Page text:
• Broadband. Broadband is one of my highest priorities. In February, Cole Przybyla and our county held its first Central Sierra Broadband Conference, which brought together a coalition of stakeholders from a five-county region hoping to expand broadband internet infrastructure. COVID-19 has again exposed the divide between urban and rural communities. People are unable to work from home and kids are unable to participate in virtual school as a result of this divide. We are working to address this divide with State and Local agencies. Details here.
  • Innovation and Business Assistance. On February 18th, Cole Przybyla, Director of Innovation and Business Assistance made a presentation to the BOS summarizing research on where economic development in Tuolumne County should be focused. The proposed focus is on hospitality, senior care, and natural resource manufacturing. The agenda is here.
  • Firewise Communities. With the leadership of Carol Hallet, more Firewise communities are coming into existence. In District 3, Cedarview, Mark Twain – Sierra and Tuolumne Drive have been approved, Lilac Terrace is pending and Confidence S. Fork, Sugar Pine RV, Gurney Station, Cedar Ridge and Strouch are in the beginning stages. By starting a Firewise community, you help Tuolumne County and its residence stay fire safe. In addition, some home insurance agencies are giving credits towards residences who reside in Firewise communities. For more information on becoming a Firewise Community, contact Carol Hallett at carolhallett1@gmail.com.
  • Twain Harte Drive. With a grant from Cal OES and in partnership with CDCR fire crews, the overgrowth along Twain Harte Drive has been cleared out and made fire safe.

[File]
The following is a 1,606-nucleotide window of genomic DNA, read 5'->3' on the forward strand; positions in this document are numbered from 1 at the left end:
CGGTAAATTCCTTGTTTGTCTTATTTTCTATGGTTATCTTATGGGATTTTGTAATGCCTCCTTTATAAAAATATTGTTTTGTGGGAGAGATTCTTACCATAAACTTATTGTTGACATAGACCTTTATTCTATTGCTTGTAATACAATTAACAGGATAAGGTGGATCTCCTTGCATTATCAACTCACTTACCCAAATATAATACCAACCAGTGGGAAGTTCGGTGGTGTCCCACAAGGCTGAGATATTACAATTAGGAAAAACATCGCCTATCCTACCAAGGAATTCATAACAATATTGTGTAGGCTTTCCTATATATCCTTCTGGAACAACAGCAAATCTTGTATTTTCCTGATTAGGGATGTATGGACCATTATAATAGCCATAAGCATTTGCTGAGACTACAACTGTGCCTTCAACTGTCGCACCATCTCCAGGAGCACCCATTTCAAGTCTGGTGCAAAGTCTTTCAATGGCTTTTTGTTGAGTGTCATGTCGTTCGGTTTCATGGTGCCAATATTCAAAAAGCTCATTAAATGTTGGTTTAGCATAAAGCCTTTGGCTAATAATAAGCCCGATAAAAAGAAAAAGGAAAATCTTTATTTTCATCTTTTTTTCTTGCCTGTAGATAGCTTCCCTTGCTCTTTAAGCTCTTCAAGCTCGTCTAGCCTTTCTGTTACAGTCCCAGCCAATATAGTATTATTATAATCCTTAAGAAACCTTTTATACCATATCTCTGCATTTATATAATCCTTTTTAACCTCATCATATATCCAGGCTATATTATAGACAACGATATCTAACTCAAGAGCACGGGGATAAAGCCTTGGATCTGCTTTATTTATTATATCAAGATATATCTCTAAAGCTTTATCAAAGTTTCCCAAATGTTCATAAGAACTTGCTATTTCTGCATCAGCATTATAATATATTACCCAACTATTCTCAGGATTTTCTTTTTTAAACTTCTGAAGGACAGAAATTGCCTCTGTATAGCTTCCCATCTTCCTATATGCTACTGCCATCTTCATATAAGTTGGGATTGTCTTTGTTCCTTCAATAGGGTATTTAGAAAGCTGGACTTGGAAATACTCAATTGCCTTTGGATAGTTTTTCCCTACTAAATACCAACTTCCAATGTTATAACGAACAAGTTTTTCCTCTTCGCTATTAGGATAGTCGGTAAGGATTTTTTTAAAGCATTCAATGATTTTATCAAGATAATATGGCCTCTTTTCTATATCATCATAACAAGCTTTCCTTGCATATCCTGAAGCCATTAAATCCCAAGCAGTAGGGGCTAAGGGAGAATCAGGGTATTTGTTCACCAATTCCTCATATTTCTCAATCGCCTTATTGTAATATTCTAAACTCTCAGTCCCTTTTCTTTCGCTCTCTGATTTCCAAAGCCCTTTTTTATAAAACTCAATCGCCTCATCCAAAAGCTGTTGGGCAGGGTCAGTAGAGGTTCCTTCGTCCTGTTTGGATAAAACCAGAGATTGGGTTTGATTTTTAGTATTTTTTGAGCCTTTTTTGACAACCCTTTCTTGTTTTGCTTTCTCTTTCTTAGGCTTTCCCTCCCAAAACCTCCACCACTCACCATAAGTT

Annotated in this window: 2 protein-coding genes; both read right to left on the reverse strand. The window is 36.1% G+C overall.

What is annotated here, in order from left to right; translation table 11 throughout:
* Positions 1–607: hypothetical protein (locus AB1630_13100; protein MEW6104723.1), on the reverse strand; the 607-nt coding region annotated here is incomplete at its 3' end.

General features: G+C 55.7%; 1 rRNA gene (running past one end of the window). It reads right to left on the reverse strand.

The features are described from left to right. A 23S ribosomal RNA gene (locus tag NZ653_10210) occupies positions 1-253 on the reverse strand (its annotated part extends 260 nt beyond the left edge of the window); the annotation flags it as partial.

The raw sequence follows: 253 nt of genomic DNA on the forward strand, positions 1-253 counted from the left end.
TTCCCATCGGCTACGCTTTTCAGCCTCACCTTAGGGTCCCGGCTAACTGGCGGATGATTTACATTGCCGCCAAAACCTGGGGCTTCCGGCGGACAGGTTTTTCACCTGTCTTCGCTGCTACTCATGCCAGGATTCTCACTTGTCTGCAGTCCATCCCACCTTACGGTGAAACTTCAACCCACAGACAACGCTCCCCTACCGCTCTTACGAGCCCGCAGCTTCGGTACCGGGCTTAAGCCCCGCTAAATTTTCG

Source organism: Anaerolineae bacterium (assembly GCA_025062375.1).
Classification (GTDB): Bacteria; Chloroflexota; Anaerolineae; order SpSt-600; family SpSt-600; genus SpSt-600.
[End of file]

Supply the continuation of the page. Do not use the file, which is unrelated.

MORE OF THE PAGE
• Mount Provo Road. With winter nearly over, I am in the final planning stages with getting work done on Mt. Provo Road to make it drivable so the Ponderosa Hills community has an escape route should a fire break out. I will keep the community updated on this project as it comes to fruition. 
  • Emergency Notification. With fire season approaching, if you have not already, please sign up for Everbridge notifications. https://www.tuolumnecounty.ca.gov/AlertCenter.aspx?AID=Everbridge-Emergency-Notification-Regist-30 
  • Fire Safety and Community Reliance. In January, our BOS was presented with a summary of what our board, departments and community partnerships have done over the last year in an effort to continue and build on creating a fire safe county. A full summary can be viewed here: https://tuolumneco.granicus.com/MetaViewer.php?view_id=&event_id=716&meta_id=59426
    • Creation of the Fire Safety and Community Resilience Task Force
    • Community Hardening Projects (roadside brushing, fuel reduction projects and more)
    • Education and Outreach (town hall meetings, OES website, social media and more)
    • Regulatory Advocacy (grant funding, equipment purchase, timber harvest relief plan and more)